At the moment of Carnarvon's death, a blackout reportedly swept through Cairo, solidifying the notion of an ancient curse that newspapers around the world quickly picked up on.
Only one problem: the "curse" allegedly inscribed on the wall, never existed. It was apparently invented by one of the newspapers that covered the find. Records of curses have been found in other tombs, but evidently King Tut figured being buried in the sands of Egypt inside a giant stone crypt was enough to deter most people from fucking with his dead body.
So, combined with the fact that the curse physically is not there, and that most of Carter's remaining party lived to a ripe old age, you'd suspect this one wouldn't get much traction.
When artifacts from the tomb were on tour in the U.S. and one of the guards suffered a stroke, you guessed it: they blamed it on the curse. This was in the 1970s, 50 freaking years later.
The idea became so utterly entrenched that the concept of cursed Egyptian tombs and mummies is almost as much a cultural icon as the haunted house (count how many mummies you see among the Halloween decorations this year).
The curse has also inspired dozens of movies over the decades and countless dumbass Brendan Fraser one-liners.
Clearly, evil is at work here.
So Why Do They Still Believe?
Let's face it, mummies are awesome. They are corpses left over from a culture that worshiped death and their internal organs are kept in jars carved with the heads of animals. That is metal as fuck, so it's fun to believe they had all sorts of connections to the occult that we can only dream about.
Combine that with the whole "the ancient Mayans predicted the end of the world" theory and you realize that there's something attractive about the idea that people way back when knew things we didn't. Maybe it's because we look around at a world full of inane Twitterings and TV shows about dating Flavor Flav, and find comfort in the idea that once up on a time, not only was the world less retarded, but they possessed wisdom so deep they could bend the rules of time and space.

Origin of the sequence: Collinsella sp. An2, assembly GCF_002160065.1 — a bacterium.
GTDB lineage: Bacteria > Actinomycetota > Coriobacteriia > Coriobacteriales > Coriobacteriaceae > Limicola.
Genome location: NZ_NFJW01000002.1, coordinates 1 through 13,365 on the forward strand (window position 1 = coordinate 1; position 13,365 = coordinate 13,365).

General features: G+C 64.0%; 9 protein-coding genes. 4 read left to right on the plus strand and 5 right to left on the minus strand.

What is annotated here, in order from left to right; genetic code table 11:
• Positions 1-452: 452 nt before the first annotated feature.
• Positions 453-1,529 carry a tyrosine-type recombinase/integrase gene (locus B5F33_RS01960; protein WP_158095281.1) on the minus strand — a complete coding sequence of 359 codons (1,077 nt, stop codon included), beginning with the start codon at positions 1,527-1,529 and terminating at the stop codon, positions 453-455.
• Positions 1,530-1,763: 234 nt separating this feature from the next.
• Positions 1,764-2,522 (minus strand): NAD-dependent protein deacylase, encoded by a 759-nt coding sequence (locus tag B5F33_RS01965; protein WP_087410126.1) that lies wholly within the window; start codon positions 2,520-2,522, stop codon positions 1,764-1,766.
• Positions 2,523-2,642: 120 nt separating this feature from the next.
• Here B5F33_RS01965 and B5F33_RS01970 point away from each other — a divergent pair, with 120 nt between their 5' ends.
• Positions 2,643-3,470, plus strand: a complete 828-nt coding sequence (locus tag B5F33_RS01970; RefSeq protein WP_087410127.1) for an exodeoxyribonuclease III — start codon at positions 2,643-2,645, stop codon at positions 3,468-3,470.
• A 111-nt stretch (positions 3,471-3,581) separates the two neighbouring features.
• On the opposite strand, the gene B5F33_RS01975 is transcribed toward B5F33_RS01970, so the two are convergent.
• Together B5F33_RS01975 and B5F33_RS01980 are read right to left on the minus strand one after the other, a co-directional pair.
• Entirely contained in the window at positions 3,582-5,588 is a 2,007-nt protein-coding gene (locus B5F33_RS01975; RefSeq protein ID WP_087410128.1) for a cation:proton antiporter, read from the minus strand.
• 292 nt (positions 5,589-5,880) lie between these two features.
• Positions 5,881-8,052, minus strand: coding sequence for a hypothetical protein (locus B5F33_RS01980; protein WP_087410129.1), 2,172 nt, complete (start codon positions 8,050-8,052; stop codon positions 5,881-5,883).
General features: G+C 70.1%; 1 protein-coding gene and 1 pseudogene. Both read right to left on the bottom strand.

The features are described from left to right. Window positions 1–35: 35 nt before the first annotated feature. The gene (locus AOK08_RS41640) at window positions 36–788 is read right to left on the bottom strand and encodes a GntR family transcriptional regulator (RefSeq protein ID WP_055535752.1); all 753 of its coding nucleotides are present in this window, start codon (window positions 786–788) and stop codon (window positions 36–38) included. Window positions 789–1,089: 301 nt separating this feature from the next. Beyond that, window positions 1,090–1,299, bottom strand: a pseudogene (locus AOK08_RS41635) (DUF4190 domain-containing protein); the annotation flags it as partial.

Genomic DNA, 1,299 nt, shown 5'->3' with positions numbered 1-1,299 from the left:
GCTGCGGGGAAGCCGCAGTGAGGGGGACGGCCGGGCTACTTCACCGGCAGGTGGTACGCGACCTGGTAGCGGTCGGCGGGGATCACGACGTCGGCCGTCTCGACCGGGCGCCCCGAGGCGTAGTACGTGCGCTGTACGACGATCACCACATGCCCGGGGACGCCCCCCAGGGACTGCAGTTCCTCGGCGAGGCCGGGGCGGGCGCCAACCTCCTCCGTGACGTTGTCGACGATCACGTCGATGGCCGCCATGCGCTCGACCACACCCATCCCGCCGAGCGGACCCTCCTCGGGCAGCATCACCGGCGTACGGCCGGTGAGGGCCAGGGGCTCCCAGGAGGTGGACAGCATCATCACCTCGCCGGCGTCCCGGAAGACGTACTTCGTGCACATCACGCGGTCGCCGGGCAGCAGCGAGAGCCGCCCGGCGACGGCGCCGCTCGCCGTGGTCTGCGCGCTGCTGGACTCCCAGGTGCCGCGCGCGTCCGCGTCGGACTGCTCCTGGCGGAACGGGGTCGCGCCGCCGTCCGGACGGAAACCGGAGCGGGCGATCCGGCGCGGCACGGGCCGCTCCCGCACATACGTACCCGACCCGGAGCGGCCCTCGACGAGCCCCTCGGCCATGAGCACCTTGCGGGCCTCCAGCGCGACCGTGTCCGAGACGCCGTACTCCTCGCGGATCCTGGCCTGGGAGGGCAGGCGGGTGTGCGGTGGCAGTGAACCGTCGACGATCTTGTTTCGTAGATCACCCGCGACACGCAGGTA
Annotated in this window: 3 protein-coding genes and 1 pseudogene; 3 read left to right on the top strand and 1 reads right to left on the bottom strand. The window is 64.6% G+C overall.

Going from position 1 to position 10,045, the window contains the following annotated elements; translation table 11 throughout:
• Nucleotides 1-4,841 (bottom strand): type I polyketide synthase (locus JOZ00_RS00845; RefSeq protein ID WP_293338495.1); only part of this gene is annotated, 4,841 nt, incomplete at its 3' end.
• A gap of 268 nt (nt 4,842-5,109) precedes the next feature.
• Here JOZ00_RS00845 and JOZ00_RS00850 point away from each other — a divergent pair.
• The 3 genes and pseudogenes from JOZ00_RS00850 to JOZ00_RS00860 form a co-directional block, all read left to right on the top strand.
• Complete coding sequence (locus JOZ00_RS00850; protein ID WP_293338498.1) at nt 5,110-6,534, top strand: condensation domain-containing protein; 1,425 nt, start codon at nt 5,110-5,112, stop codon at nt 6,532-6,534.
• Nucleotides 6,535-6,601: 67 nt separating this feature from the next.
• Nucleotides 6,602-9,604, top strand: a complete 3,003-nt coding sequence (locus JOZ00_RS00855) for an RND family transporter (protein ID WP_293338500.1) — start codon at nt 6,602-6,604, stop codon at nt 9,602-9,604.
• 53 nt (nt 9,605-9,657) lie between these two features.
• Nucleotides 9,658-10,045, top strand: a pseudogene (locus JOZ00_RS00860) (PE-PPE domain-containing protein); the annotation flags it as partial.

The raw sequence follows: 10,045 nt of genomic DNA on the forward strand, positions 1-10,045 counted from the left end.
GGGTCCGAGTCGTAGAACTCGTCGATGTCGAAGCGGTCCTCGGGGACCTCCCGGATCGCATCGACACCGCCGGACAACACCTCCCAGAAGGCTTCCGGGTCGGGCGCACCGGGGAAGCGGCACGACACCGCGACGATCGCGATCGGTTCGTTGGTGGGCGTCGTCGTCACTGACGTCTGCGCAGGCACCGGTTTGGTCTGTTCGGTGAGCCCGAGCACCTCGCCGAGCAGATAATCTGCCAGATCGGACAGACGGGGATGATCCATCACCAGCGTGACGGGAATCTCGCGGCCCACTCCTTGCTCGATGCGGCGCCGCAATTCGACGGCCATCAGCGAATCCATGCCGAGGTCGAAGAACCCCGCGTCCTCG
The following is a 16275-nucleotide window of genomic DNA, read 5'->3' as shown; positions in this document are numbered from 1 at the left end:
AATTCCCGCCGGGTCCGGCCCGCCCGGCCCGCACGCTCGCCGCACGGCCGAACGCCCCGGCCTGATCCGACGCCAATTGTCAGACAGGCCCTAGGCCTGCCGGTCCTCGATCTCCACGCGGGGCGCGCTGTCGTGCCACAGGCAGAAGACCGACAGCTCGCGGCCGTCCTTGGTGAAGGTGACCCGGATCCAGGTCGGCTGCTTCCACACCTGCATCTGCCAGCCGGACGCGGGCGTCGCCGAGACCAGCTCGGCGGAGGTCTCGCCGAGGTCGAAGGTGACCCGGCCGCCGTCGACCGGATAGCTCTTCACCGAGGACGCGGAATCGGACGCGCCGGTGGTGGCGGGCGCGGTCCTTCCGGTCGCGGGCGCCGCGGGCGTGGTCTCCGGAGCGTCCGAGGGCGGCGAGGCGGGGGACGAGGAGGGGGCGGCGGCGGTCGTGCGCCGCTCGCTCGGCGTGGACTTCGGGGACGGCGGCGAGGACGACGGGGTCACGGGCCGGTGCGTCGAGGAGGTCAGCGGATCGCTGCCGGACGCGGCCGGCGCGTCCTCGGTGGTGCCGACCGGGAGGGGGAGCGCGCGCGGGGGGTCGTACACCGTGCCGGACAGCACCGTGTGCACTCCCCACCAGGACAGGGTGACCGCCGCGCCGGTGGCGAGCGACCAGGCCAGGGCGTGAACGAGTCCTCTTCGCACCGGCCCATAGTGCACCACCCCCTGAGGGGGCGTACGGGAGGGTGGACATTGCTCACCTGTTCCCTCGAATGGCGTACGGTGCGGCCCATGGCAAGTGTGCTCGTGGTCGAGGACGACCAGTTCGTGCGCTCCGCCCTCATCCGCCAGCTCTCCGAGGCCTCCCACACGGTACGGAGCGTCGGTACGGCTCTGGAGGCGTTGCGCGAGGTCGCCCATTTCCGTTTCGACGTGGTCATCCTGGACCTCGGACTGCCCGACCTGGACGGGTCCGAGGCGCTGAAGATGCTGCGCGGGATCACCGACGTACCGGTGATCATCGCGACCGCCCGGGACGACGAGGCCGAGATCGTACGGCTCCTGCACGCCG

Sure, it seems a little odd that mankind somehow forgot all this supernatural knowledge when it offers such a gigantic advantage to whoever has it. But that's probably just because we aren't believing hard enough.
The Priory of Sion, a secret society founded by crusaders at Jerusalem's Mt. Zion, was pretty damn cool. Existing since the 11th century, it boasted members such as Leonardo da Vinci, Isaac Newton, Victor Hugo and Master Splinter. The organization's goals were to restore the ancient Merovingian dynasty to the throne in France, and also to be hardcore secretive and have members that were so famous people would still recognize them 900 years later.
Really, the only uncool thing about the Priory of Sion was that it didn't exist.
In court in 1993, Pierre Plantard, a convicted con artist and Frenchman, confessed that he had created the organization in 1965 and named it after Mt. Sion near Annemasse, France, presumably as part of a pitch to ABC for a new prime time action series.
He went to extreme lengths to perpetuate his lie, hiring people to create medieval-looking documents and plant them in France's national library. Why? Well, there was no Society of Creative Anachronism back then and Star Trek didn't go on the air until 1966, so people had to make their own fun.
Nobody paid attention to Plantard's confession. The forgeries had, by this time, been picked up and repeated in a 1982 book called The Holy Blood and the Holy Grail, whose authors were fooled by the fake documents planted in the French library.
They insisted that the Merovingians were related to Jesus himself, an idea in turn picked up by Dan Brown for his novel The Da Vinci Code. One inexplicable Tom Hanks haircut later and there was no turning back.
So Why Do They Still Believe?
This sort of thing has the same attraction as any good conspiracy theory: the "I am special because I have secret knowledge the common sheeple never will!" principle.
How better to impress your dull traditional friends than revealing to them the suppressed truth that will totally blow their closed suburban minds? And you only had to spend six bucks in an airport bookstore to get it!
And, like any conspiracy theory, it's difficult or impossible to disprove. After all, if you were a secret organization of the Priory's caliber, couldn't you just fake the fact that the documents were faked?